The JFK school at Harvard held a debate, and I went to see it with an open mind. I was very slightly leaning toward a guy named Gabrielli, a sort of Bloomberg type who had been on the air a lot already on the strength of his personal money. Outside, I noticed about twice as many people holding signs and wearing tee shirts for Patrick as for anyone else. Inside, I was very favorably impressed by Patrick. Thinking back on it, I recognize that his approach was what we would now call Obama-like: smart without being a wise-ass, practical more than passionate, totally non-racial. I began to pay closer attention to his campaign. That got easier to do as his grass-roots support translated into a bigger and bigger media presence. Well before the primary, he had my full support. No doubt that swung the election for him :-)

Governor Patrick has had a rocky start. The MA legislature is more Democratic than the US Congress could ever be. That they have not rubber-stamped Patrick's initiatives surprises nobody. Frankly, and to my shame, I have not followed state issues as closely as I have national ones for the past two years. But partly that's because I have no strong position on, for example, casino gambling. I'm willing to let my Democratic governor and my Democratic legislature sort it out. The one thing I'm sure of is that Deval Patrick is not Kerry Healy. That's good enough for the moment.

--TP

.....that would be kistolnacht.

The idea that a man such as Kristol, with that pasted on smile would "feel" anything at all is simply preposterous. I've seen it called 'preternatural' (sic?).

I suggest the William Krisol Memorial smile naming contest:

Painted on?
Clownish?
Frozen?
Interminable?
Dead-fish like?
Deer in the headlights look?

Kristol's smile is a guilty smile. i interviews, he always looks like he's nervous that he's about to be called-out on his lies.

Kristol is the Uriah Heep of punditry.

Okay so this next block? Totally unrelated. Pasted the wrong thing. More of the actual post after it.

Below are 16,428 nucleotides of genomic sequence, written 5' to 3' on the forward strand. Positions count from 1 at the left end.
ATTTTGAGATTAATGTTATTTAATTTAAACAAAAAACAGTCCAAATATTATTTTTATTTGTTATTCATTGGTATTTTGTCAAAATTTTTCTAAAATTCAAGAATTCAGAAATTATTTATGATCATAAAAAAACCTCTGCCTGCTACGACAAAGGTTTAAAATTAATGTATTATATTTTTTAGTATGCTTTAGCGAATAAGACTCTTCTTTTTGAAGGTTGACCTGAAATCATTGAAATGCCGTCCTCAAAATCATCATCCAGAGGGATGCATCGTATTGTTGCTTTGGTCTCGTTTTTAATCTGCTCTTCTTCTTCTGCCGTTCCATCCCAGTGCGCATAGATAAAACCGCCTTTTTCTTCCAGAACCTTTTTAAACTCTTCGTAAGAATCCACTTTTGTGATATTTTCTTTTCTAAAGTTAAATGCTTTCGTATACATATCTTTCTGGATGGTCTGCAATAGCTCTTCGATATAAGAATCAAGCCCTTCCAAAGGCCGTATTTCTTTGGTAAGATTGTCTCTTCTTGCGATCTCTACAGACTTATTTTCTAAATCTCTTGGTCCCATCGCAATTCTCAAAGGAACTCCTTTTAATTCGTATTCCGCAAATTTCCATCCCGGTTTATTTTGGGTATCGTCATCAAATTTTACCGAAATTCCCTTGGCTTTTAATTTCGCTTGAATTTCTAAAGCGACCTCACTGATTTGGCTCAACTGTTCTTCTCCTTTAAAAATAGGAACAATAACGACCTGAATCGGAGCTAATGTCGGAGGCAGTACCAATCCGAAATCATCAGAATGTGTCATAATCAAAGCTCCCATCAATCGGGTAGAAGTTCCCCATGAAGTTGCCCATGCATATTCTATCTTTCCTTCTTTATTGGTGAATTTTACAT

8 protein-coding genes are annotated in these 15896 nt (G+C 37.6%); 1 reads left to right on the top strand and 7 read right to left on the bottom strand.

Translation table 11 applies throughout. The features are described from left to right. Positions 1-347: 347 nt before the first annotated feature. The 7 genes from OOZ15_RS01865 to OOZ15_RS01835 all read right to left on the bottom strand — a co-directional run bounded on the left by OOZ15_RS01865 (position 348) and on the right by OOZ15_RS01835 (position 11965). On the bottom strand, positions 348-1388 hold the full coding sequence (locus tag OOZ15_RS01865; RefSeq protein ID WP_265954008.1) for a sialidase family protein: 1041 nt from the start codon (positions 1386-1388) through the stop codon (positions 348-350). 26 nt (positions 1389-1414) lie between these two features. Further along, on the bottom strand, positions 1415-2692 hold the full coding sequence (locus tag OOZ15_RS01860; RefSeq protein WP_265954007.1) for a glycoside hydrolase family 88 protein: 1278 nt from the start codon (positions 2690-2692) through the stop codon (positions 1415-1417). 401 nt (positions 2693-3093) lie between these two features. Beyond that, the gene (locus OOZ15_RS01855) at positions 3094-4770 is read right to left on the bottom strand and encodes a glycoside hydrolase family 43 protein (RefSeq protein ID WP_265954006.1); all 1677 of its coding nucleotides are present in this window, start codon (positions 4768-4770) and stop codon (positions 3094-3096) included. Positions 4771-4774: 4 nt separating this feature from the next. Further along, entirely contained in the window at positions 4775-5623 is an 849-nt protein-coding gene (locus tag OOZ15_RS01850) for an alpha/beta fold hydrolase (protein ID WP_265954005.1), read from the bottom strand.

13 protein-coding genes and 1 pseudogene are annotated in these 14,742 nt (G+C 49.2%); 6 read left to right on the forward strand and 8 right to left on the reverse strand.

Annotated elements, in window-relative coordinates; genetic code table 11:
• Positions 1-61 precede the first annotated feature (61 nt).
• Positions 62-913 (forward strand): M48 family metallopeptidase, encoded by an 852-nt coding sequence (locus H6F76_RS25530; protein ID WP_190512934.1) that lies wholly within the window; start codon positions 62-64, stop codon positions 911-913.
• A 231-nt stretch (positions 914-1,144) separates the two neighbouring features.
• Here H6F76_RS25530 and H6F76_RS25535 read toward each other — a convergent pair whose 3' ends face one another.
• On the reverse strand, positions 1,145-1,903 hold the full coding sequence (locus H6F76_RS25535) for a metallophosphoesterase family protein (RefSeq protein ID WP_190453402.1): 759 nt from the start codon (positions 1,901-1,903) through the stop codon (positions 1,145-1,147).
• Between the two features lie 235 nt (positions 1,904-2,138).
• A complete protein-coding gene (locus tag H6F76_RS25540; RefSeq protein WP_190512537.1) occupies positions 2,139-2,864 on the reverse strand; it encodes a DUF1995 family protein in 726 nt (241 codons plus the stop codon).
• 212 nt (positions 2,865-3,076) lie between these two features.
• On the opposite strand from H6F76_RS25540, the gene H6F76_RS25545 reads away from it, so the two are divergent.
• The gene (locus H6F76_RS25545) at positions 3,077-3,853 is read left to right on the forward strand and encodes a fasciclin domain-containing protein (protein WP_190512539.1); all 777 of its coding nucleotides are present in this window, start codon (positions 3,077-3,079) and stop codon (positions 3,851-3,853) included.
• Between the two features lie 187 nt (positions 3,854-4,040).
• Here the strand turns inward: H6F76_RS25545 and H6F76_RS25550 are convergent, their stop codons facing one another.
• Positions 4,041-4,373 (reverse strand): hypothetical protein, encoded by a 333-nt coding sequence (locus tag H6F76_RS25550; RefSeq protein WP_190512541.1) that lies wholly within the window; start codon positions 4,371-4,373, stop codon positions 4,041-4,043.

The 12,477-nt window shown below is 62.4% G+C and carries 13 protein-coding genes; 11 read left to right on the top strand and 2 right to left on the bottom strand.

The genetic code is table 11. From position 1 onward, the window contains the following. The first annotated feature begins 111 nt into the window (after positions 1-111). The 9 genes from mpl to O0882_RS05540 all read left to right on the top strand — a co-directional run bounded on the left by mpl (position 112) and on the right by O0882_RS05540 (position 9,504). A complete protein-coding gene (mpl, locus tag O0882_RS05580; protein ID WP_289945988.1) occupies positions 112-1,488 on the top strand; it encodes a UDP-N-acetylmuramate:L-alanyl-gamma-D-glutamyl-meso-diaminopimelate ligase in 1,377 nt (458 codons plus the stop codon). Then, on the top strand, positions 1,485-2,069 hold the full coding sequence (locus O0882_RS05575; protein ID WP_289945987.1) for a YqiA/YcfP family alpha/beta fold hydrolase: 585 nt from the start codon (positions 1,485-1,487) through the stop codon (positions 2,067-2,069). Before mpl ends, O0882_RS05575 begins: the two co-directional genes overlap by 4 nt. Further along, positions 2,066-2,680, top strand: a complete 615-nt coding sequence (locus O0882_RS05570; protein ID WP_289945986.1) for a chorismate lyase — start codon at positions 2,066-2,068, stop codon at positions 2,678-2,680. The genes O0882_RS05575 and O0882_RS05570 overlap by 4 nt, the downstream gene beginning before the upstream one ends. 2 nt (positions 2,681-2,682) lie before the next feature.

Kristol is the Uriah Heep of punditry.

I don't get the reference. Can you elaborate?

Heep is a character from David Copperfield.

he's a scheming, obsequious, angry, little man.

When you don't know how to spell something, or don't know the meaning of a reference, you can try Google, and often Wikipedia.

Uriah Heep:

The character is notable for his cloying humility, obsequiousness, and general insincerity. His references to David as "Master Copperfield" are repeated so often that they quickly seem insincere.
HTH.

Kristol is the Uriah Heep of punditry.

Do you mean that he's a fallen angel, that he fancies himself high and mighty, or that everything he writes is a return to fantasy?

I'm always particularly amused by American conservatives talking about Chamberlain's failure to respond militarily to the German invasion of Czechoslovakia.

What was the US response to the German invasion of Czechoslovakia again? How long did it take before the US was willing to go to war against Germany?

Was it after the invasion of Poland? Hmm, no. Was it after the invasion of Denmark and Norway? Nope. Was it after Germany invaded France, Belgium, Holland, and Luxembourg? No... How about Romania? Egypt? Greece? Yugoslavia? No, no, no, no.

Funny that. Gosh, you might think that the US failure to respond to any of those incursions looks a lot like the British failure to respond in 1938. Except, you know, the US had some hope of actually prevailing against the Germans if they declared war on them.

I hadn't noticed it but you're right. They're more deluded than I had appreciated.


"Gosh, you might think that the US failure to respond to any of those incursions looks a lot like the British failure to respond in 1938."

But that's completely besides the point, since the point isn't that the U.S. response to Hitler was better than that of Chamberlain. Given that that isn't anyone's claim, this has nothing to do with anything, and is a non-sequitur.

"...you might think that the US failure to respond to any of those incursions looks a lot like the British failure to respond in 1938."

Yes, you might: who cares? So what?

They did not have the ability to engage in an offensive war with Germany in 1938. Their economy was near bankrupt and they were using what they had to rebuild their meager military.

This is true, but leaves out two important facts. The first is that Germany was at least as unready to wage a serious war in the fall of 1938 as the British and French were. Honestly, they still weren't ready in the fall of 1939, and really only managed to defeat France through a combination of taking huge risks, fortuitous breaks, and French ineptness.